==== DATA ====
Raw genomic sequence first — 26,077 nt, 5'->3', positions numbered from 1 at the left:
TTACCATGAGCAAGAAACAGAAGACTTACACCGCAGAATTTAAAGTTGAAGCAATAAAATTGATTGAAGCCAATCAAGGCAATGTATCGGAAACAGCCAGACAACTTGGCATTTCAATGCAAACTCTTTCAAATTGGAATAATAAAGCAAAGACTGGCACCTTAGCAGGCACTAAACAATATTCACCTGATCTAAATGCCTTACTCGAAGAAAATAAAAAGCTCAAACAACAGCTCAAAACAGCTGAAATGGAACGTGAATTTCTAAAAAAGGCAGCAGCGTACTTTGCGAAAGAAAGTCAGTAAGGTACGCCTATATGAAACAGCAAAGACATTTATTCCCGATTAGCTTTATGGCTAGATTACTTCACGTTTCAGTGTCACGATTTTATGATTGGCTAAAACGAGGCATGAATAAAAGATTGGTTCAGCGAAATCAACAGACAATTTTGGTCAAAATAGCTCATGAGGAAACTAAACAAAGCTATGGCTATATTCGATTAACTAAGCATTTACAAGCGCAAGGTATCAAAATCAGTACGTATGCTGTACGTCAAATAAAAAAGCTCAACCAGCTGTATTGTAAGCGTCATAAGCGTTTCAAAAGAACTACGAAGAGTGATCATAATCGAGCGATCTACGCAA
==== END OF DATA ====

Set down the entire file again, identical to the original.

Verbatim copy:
Raw genomic sequence first — 26,077 nt, 5'->3', positions numbered from 1 at the left:
TTACCATGAGCAAGAAACAGAAGACTTACACCGCAGAATTTAAAGTTGAAGCAATAAAATTGATTGAAGCCAATCAAGGCAATGTATCGGAAACAGCCAGACAACTTGGCATTTCAATGCAAACTCTTTCAAATTGGAATAATAAAGCAAAGACTGGCACCTTAGCAGGCACTAAACAATATTCACCTGATCTAAATGCCTTACTCGAAGAAAATAAAAAGCTCAAACAACAGCTCAAAACAGCTGAAATGGAACGTGAATTTCTAAAAAAGGCAGCAGCGTACTTTGCGAAAGAAAGTCAGTAAGGTACGCCTATATGAAACAGCAAAGACATTTATTCCCGATTAGCTTTATGGCTAGATTACTTCACGTTTCAGTGTCACGATTTTATGATTGGCTAAAACGAGGCATGAATAAAAGATTGGTTCAGCGAAATCAACAGACAATTTTGGTCAAAATAGCTCATGAGGAAACTAAACAAAGCTATGGCTATATTCGATTAACTAAGCATTTACAAGCGCAAGGTATCAAAATCAGTACGTATGCTGTACGTCAAATAAAAAAGCTCAACCAGCTGTATTGTAAGCGTCATAAGCGTTTCAAAAGAACTACGAAGAGTGATCATAATCGAGCGATCTACGCAA